In certain ways, it is more challenging for indie musicians due to the music business’s increasingly competitive landscape. Nevertheless, in others, they have the advantageous asset of giving folks what they really want from their listening experiences today: curated playlists, interesting sounds, fresh and underground finds of musicians not yet popular. It feels like a treasure stumbling upon a potential next great star, which makes listeners today feel like part of the discovery process, which in the own way of its, has also shaped the global music market.

Visual Albums and Music Documentaries Music industry trends that capture an intimate look at the music-making journey with personal insight and background info from the artist themselves will continue to be a trendy avenue into 2021 as live music and concerts continue to be limited perhaps canceled.

Beyonce’s Lemonade album, which debuted in 2016, is among the most recent and notable albums to be accompanied by a visual film for viewers to see the lyrics being played out on screen. It introduces another avenue of storytelling to make a much better relationship with fans, and it captures audiences already on music that is popular streaming services.

Musical artists also document the behind-the-scenes looks of their albums to put much more context to their production, process, and inspiration. Shawn Mendes, Harry Styles, Ariana Grande, and lady Gaga are just a number of the many that have released these projects on Netflix, YouTube, and other video streaming services.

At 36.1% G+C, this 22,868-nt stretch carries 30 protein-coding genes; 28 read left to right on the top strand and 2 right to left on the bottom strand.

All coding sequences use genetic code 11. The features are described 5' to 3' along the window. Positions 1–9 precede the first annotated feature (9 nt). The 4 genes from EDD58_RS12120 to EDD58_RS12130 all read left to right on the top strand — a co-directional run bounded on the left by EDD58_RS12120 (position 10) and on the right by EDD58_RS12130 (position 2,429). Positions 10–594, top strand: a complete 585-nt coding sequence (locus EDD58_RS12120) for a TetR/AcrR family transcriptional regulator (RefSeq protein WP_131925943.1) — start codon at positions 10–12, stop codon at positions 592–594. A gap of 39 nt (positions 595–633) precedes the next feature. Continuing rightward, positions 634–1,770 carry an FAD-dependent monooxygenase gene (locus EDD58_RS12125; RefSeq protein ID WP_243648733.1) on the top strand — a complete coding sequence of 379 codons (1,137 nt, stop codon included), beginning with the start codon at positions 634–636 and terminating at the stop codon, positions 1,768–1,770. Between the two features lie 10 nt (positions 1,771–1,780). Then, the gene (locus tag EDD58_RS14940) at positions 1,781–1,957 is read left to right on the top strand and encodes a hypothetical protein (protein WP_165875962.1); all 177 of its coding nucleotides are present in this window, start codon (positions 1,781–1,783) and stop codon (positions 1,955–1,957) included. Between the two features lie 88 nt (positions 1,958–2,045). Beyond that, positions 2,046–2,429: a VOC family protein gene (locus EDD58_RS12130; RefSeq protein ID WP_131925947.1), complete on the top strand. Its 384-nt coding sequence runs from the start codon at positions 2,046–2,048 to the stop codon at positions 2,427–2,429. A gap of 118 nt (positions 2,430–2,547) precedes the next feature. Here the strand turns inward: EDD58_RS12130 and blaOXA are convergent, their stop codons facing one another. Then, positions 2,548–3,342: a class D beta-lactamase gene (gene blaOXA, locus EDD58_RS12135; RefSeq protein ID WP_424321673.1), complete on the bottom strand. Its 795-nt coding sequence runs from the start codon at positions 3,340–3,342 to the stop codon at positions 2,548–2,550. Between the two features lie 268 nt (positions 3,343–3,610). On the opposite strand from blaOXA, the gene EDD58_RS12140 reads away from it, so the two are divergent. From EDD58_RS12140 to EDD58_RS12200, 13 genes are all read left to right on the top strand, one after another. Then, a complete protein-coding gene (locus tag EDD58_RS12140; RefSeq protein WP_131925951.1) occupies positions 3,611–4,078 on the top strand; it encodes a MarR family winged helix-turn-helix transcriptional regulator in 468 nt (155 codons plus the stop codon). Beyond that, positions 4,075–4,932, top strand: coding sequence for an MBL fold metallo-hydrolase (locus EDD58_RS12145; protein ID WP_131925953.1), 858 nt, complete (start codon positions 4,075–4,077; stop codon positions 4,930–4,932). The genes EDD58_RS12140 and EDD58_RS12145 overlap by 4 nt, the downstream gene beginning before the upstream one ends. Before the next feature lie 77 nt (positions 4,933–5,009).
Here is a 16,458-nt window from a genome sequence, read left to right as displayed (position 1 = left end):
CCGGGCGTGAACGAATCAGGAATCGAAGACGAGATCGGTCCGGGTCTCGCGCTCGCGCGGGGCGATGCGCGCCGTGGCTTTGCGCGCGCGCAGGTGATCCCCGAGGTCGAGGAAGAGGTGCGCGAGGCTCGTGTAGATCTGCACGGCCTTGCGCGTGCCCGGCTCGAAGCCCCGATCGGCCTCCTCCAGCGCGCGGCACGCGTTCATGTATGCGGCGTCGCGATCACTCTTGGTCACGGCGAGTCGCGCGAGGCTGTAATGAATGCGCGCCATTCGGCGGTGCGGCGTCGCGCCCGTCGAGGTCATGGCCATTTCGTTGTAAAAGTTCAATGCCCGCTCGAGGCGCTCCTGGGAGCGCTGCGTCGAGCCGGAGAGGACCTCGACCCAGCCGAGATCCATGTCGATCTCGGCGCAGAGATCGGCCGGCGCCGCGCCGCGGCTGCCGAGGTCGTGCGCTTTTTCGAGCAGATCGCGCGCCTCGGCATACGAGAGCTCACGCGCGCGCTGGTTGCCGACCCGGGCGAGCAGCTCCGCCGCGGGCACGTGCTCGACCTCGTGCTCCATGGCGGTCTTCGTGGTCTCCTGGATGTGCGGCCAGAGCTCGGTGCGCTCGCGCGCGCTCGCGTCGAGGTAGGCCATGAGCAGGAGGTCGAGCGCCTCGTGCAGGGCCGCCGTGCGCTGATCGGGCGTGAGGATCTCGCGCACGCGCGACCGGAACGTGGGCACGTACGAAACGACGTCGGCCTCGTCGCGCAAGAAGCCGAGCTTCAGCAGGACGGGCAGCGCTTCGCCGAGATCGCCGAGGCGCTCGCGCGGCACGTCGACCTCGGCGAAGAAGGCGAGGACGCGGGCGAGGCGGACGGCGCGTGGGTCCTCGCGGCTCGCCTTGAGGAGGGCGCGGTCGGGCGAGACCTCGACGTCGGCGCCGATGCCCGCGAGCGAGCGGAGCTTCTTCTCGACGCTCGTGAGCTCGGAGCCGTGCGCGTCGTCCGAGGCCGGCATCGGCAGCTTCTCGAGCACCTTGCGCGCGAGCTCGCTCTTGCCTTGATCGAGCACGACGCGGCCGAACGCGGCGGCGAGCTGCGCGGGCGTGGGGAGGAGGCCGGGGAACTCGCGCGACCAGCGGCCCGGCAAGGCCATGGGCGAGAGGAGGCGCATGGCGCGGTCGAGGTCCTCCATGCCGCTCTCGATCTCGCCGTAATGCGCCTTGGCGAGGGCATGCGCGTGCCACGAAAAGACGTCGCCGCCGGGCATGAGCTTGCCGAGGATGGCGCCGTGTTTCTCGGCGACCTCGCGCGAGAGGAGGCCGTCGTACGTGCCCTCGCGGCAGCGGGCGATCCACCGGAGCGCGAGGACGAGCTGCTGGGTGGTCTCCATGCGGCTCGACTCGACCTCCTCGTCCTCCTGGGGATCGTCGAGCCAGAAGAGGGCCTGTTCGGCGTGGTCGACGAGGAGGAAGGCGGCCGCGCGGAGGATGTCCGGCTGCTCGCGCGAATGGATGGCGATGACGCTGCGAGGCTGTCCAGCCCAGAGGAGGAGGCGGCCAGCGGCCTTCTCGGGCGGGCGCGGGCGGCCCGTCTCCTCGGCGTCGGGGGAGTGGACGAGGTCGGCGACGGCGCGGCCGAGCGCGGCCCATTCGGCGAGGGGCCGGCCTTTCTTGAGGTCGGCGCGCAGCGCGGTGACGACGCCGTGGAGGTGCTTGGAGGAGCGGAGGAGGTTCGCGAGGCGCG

Algorithm-Based Music Recommendations
Nowadays, we can have digital music on demand through all of the electronic devices of ours. For every music app, audio streaming service, and online search we engage with, data is actually collected, and we are recommended new options based on our listening history. Moreover, for the hundred million devices with Amazon Alexa already built in (as of 2019), you can instruct the artificial intelligence device to play your playlist, album, or a song according to the mood of yours, time of day, or perhaps determined by some other artists you have listened to before.

The same type of algorithmic formula plays out on popular audio streaming services like Pandora and Spotify. It is a way to constantly feed you fresh content as these sources “predict” what you will be interested in. The aim is usually to increase how long you stream music, the range of artists you are interested in, and your reliance on these platforms to enable you to find what you are looking for in the future.